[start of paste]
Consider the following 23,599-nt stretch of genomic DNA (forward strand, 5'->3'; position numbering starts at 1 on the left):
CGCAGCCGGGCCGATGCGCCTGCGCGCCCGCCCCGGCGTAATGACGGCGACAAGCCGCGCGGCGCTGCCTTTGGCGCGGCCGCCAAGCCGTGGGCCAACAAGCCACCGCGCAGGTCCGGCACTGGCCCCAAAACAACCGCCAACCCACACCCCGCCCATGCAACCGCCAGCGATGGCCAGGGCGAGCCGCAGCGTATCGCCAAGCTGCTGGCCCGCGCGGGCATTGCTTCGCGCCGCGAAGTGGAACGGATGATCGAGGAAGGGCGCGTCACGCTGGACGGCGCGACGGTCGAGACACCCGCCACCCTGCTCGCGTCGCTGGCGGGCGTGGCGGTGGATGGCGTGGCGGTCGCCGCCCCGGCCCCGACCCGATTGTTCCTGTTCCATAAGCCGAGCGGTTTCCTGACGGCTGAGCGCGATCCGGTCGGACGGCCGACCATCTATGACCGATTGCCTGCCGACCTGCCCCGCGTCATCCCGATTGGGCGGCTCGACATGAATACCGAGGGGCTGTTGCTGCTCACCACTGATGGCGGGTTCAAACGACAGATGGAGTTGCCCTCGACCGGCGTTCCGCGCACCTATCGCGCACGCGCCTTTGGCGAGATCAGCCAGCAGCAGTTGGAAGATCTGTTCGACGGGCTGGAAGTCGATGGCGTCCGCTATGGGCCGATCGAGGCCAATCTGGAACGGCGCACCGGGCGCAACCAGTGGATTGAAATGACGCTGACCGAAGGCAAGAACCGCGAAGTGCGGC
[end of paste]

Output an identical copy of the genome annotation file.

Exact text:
Consider the following 23,599-nt stretch of genomic DNA (forward strand, 5'->3'; position numbering starts at 1 on the left):
CGCAGCCGGGCCGATGCGCCTGCGCGCCCGCCCCGGCGTAATGACGGCGACAAGCCGCGCGGCGCTGCCTTTGGCGCGGCCGCCAAGCCGTGGGCCAACAAGCCACCGCGCAGGTCCGGCACTGGCCCCAAAACAACCGCCAACCCACACCCCGCCCATGCAACCGCCAGCGATGGCCAGGGCGAGCCGCAGCGTATCGCCAAGCTGCTGGCCCGCGCGGGCATTGCTTCGCGCCGCGAAGTGGAACGGATGATCGAGGAAGGGCGCGTCACGCTGGACGGCGCGACGGTCGAGACACCCGCCACCCTGCTCGCGTCGCTGGCGGGCGTGGCGGTGGATGGCGTGGCGGTCGCCGCCCCGGCCCCGACCCGATTGTTCCTGTTCCATAAGCCGAGCGGTTTCCTGACGGCTGAGCGCGATCCGGTCGGACGGCCGACCATCTATGACCGATTGCCTGCCGACCTGCCCCGCGTCATCCCGATTGGGCGGCTCGACATGAATACCGAGGGGCTGTTGCTGCTCACCACTGATGGCGGGTTCAAACGACAGATGGAGTTGCCCTCGACCGGCGTTCCGCGCACCTATCGCGCACGCGCCTTTGGCGAGATCAGCCAGCAGCAGTTGGAAGATCTGTTCGACGGGCTGGAAGTCGATGGCGTCCGCTATGGGCCGATCGAGGCCAATCTGGAACGGCGCACCGGGCGCAACCAGTGGATTGAAATGACGCTGACCGAAGGCAAGAACCGCGAAGTGCGGC